Our car is built tougher than the 2.0 fusion. Our important bits are from the SHO, which has a big history of aftermarket tuning with great success. Our tunes and cars will but less stress on these same parts(less mass, less hp/tq). Livernois and Unleashed are very respected tuners, and it's not because they have a history of blowing people's motors. I expect if you ask them to push the limits and give you a faster custom tune they would probably do it, you are the customer. This is also why the argument about who is the best tuner based on track times will never be won. They can keep pushing the envelope if you/they really want to. But if you stick with their standard release tunes, and treat your car with some respect, my opinion is your likelyhood of failure isn't really any worse than stock. Your likelyhood of smiles is greatly increased however.

Also, I whole-heartedly agree with what Vert said regarding the boostmax in the other thread. I don't think anyone should necessarily feel safer using a product like that over a tune. Is it harder to prove you modified your car against the terms of the warranty? Maybe, but it isn't safer for your car. Read up on what it is doing. Like Vert said, it's tricking your car into thinking it's not doing something it is. If your car is tuned and something isn't right, the car will let you know, because it sees everything as it is. They don't "tune out" the normal safeguards.

All of this being said, I completely understand if someone doesn't want to mod their car. You do have to be able to accept some level of risk to do so. I personally don't think the risk is that high if you keep some of what I said in mind.

But I will also admit I don't get waiting till warranty is expired. If your going to accept some risk at some point why not take it when there's a good possibility to have it fixed for free under warranty. And why wait to get all your enjoyment out of the car till the car is already on a downward slide and the risk of failure is most likely greater due to all the wear and tear on the car. Stock or not your still driving your car harder than had you bought said 2.0 Fusion right?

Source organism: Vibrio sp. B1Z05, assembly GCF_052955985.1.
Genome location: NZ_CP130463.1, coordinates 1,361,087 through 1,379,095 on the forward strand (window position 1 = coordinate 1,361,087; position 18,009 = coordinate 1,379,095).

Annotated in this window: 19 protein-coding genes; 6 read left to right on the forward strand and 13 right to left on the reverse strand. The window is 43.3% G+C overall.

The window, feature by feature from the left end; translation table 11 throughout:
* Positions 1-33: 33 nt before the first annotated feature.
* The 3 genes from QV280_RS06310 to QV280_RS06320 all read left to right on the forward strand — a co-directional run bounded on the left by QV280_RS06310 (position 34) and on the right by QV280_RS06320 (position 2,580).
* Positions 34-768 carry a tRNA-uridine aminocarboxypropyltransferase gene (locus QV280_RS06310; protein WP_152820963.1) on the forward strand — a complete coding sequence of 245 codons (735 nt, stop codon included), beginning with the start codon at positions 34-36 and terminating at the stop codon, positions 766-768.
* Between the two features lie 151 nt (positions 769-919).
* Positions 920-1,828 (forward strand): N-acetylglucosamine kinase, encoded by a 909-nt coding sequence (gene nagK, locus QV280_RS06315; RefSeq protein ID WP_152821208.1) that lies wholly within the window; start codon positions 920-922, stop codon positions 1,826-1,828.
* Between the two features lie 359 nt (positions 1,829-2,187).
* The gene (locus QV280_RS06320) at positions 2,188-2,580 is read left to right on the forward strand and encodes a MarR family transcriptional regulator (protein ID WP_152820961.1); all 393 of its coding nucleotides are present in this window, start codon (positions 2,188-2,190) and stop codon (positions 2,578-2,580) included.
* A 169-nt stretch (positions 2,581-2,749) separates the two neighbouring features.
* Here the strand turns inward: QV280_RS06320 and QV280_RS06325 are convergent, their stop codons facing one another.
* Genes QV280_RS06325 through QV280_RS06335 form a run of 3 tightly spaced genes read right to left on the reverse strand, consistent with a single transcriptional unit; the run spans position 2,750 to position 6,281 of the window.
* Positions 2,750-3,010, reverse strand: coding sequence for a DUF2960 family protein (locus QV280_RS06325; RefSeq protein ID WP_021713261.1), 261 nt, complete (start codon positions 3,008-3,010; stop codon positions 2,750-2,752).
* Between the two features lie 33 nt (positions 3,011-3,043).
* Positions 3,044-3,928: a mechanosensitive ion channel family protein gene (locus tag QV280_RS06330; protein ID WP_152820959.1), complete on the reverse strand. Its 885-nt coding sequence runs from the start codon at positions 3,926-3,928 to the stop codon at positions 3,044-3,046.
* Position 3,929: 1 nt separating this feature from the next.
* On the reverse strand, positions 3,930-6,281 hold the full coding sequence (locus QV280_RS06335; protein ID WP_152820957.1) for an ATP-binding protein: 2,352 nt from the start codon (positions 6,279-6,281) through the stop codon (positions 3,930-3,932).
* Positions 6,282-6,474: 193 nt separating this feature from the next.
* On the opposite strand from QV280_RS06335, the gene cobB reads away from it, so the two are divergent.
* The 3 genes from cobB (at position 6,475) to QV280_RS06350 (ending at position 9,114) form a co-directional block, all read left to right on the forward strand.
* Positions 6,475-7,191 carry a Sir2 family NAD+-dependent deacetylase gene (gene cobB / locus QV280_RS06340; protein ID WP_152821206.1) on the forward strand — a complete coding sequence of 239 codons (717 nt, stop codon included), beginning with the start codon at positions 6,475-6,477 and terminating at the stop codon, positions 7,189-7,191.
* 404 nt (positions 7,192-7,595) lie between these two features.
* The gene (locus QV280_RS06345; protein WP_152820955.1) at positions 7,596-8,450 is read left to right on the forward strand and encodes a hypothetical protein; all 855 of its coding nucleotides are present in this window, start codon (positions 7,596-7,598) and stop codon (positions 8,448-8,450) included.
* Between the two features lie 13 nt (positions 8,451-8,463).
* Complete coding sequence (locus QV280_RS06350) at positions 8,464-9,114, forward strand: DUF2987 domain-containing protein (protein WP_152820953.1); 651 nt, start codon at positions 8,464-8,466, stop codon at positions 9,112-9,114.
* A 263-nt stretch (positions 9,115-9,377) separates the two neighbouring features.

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But I will also admit I don't get waiting till warranty is expired. If your going to accept some risk at some point why not take it when there's a good possibility to have it fixed for free under warranty. And why wait to get all your enjoyment out of the car till the car is already on a downward slide and the risk of failure is most likely greater due to all the wear and tear on the car. Stock or not your still driving your car harder than had you bought said 2.0 Fusion right?
This is what I agree with. To me, I put too many miles on my car where it doesn't take too long before I am out of warranty anyways, so I just said screw it, and dove right in.
 

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Ive tuned and modded several new cars, from heads,cam and exhaust on G8 with 6k miles to installing 2 SCs on mustangs with both under 10k miles.
Todays cars are built much better than the 90s and with a good tuner/tune, the motor will last longer than the average owner will own the car. The 2.7L is a new design made out of Carbon Graphite Iron or CGI and this article Ford's new 2.7-L EcoBoost V6 designed for lighter aluminum F-150 - SAE International is a good read as it discusses the bearings and sleevless block.